• The 5th wave of any impulsive move must show impulsive activity too. Moreover, most of the times it exceeds the end of the previous 3rd wave.

This is how an impulsive wave or a five-wave structure with the Elliott Waves Theory looks like. Not that simple anymore, is it?

Now you understand why the theory only looks like a simplistic approach, whereas in reality is one of the most complex ever created. Various trading strategies with the Elliott Waves Theory lead to multiple scenarios for the same market.

For example, some traders choose to trade only the 2nd wave retracement, as explained earlier. Because the 3rd wave is the most likely wave to expand, they hunt the extension, and that’s it.

Some other traders feel more comfortable trading corrective waves. Because the market spends most of the times in consolidation areas, or corrective waves, that’s what traders want to master.

Check the chart above and compare the time taken for the corrective and impulsive waves in a five-wave structure. You’ll notice that the two corrective waves (the 2nd and the 4th waves) take more time to form than the three impulsive ones.

Types of Impulsive Waves

Based on the extended wave, there are three main types of impulsive waves:

  • 3rd wave extension. The example used in this article is a 3rd wave extension impulsive move. It merely means that the 3rd wave is the longest wave and its minimum distance must exceed 161.8% of the 1st wave’s length.
  • 1st wave extension. When the 1st wave is the longest one, it must extend more than 161.8% of the 3rd wave’s length. If that’s the case, look for the 2nd wave to be the most time-consuming.
  • -5th wave extension. A somewhat rare possibility, the 5th wave extension sees the 5th wave extending more than 161.8% of the previous 3rd wave’s length.

Sometimes the market may form a double extended impulsive wave, meaning both the 3rd and the 5th waves respect the extension rule. But in reality, it is nothing but a 5th wave extension that has a longer 3rd wave.


An impulsive wave is one of the two pillars of the Elliott Waves Theory. Elliott divided the moves a market makes into impulsive and corrective waves.

Therefore, this is the first question to answer when starting to count a currency pair. Both impulsive and corrective waves form an Elliott Waves cycle, crucial in any Forex trading Elliott analysis.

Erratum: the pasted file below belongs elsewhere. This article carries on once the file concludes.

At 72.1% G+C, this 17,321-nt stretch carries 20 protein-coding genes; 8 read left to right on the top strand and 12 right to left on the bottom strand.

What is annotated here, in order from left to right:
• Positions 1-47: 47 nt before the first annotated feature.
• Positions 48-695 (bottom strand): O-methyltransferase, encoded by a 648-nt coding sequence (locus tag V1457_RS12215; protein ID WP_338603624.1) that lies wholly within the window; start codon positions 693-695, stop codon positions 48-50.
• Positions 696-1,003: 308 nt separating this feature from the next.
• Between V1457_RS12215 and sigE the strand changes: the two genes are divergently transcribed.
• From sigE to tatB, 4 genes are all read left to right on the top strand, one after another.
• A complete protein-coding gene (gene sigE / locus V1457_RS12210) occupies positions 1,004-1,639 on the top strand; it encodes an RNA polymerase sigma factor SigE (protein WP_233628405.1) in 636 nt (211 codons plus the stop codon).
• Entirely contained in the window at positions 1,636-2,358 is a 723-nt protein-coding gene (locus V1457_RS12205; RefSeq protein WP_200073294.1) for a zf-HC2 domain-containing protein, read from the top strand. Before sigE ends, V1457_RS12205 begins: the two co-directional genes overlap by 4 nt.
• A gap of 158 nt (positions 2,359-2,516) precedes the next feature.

A five-wave structure, the impulsive move forms both in bullish and bearish trends. When the market advances or declines, most likely it’ll do that in an impulsive structure.

The most common impulsive wave has the 3rd wave the longest in the structure. About eighty percent of impulsive waves have the 3rd wave as the longest one, while the rest belongs almost entirely to the 1st wave extension.

A 5th wave extension is a rare pattern in Forex trading. There are so many rules and particularities of it, that chances are very slim to see it on a currency pair count.

But all these rules discussed here have no meaning if one doesn’t understand the cycles and how they form. Historical data play a crucial role because it allows traders to count from a top/down perspective, starting with the biggest possible timeframe and ending with the lowest one.

Lower than the hourly timeframe, the Elliott Waves Theory tends to lose its significance. Because counting waves is a time-consuming process, having to check all the rules for an impulsive or corrective wave, traders end up missing the market moves if they focus on the lower timeframes.

To sum up, impulsive waves form often, and they offer fantastic opportunities in Forex trading. If the market advances or declines, it’ll do that in a five-wave structure.